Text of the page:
57. Having regard to the Court's findings in similar cases (see S.K. v. Russia, cited above, §§ 104-09, with further references), the Court concludes that there has been a violation of Article 5 § 4 of the Convention.
IV. APPLICATION OF ARTICLE 41 OF THE CONVENTION
58. Article 41 of the Convention provides:
"If the Court finds that there has been a violation of the Convention or the Protocols thereto, and if the internal law of the High Contracting Party concerned allows only partial reparation to be made, the Court shall, if necessary, afford just satisfaction to the injured party."
59. The applicant claimed compensation in respect of non-pecuniary damage, leaving the amount to the Court's discretion. He specified that as a stateless person he would be unable to open a bank account and thus requested that the Court authorise payment of any just satisfaction award into his representative's bank account.
60. The Government made no specific comment.
61. The Court awards the applicant 7,500 euros (EUR) in respect of non‑pecuniary damage, plus any tax that may be chargeable. Should it facilitate payment of that sum, the Court considers it appropriate that the amount awarded to him by way of just satisfaction should be held in trust for him by his representative, Ms O. Tseytlina (compare Khamidkariyev v. Russia, no. 42332/14, § 171, 26 January 2017).
B. Costs and expenses
62. Ms Tseytlina also claimed on behalf of the applicant EUR 1,100 for the costs and expenses incurred at the domestic level and EUR 850 for the representative's fees incurred before the Court. She asked to have the award transferred to the bank account of the Anti-Discrimination Centre "Memorial" (ADC Memorial), a non-governmental organisation in Belgium.
63. The Government made no specific comment.
64. According to the Court's case-law, an applicant is entitled to the reimbursement of costs and expenses only in so far as it has been shown that these have been actually and necessarily incurred and are reasonable as to quantum. The Court observes that the legal services agreements concluded for proceedings at the domestic level and before the Court were signed by ADC Memorial and the applicant's representative, Ms Tseytlina. Being one of the de facto beneficiaries of those agreements, the applicant did not effect any payment and there is nothing to suggest that he incurred any pecuniary obligation under them. Furthermore, at least a part of the related expenses arguably incurred by ADC Memorial has not been shown to be related to the applicant and the violations of the Convention against him as found by the Court in the present case. Regard being had to the documents in its possession and to its case-law, the Court considers it reasonable to award the sum of EUR 1,000 under all heads, to be paid to the Anti-Discrimination Centre Memorial (ADC Memorial) non-governmental organisation in Belgium.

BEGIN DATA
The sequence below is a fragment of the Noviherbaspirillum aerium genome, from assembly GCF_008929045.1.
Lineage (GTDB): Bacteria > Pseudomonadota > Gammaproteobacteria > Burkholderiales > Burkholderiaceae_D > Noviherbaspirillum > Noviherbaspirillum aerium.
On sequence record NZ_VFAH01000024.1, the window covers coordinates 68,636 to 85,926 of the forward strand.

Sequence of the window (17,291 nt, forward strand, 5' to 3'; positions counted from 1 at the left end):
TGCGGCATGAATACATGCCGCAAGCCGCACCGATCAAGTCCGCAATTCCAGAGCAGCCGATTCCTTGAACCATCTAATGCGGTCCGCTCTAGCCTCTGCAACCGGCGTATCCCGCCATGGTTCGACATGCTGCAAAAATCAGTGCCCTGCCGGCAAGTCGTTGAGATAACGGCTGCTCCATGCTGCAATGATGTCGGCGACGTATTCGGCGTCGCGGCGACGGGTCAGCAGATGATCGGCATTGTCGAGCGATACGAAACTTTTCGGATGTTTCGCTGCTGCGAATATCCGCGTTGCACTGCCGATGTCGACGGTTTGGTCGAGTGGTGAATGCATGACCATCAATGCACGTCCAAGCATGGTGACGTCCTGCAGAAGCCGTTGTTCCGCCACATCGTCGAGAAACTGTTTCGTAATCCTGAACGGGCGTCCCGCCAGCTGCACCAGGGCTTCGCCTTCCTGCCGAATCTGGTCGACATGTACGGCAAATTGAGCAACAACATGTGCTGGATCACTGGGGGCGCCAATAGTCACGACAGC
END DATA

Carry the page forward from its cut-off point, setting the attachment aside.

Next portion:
C. Default interest
65. The Court considers it appropriate that the default interest rate should be based on the marginal lending rate of the European Central Bank, to which should be added three percentage points.
FOR THESE REASONS, THE COURT, UNANIMOUSLY,
1. Declares the complaints concerning the conditions of detention from 15 December 2015 to 22 June 2017, and the lawfulness, arbitrariness and review of detention from 26 January 2016 to 22 June 2017 admissible;
2. Declares the remainder of the application inadmissible;
3. Holds that there has been no violation of Article 3 of the Convention;
4. Holds that there has been a violation of Article 5 § 1 of the Convention;
5. Holds that there has been a violation of Article 5 § 4 of the Convention on account of the lack of a possibility to take proceedings for review of the continued detention;
(a) that the respondent State is to pay, within three months the following amounts, at the rate applicable at the date of settlement:
(i) EUR 7,500 (seven thousand five hundred euros), plus any tax that may be chargeable, in respect of non-pecuniary damage to the applicant; if appropriate, that sum is to be held by Ms O. Tseytlina in trust for the applicant;
(ii) EUR 1,000 (one thousand euros), plus any tax that may be chargeable to the applicant, in respect of costs and expenses, to be paid to the Anti-Discrimination Centre "Memorial" (ADC Memorial) non-governmental organisation in Belgium;
(b) that from the expiry of the above-mentioned three months until settlement simple interest shall be payable on the above amounts at a rate equal to the marginal lending rate of the European Central Bank during the default period plus three percentage points;
7. Dismisses the remainder of the applicant's claim for just satisfaction.
Done in English, and notified in writing on 13 February 2018, pursuant to Rule 77 §§ 2 and 3 of the Rules of Court.
Fatoş Aracı Helen Keller
Deputy Registrar President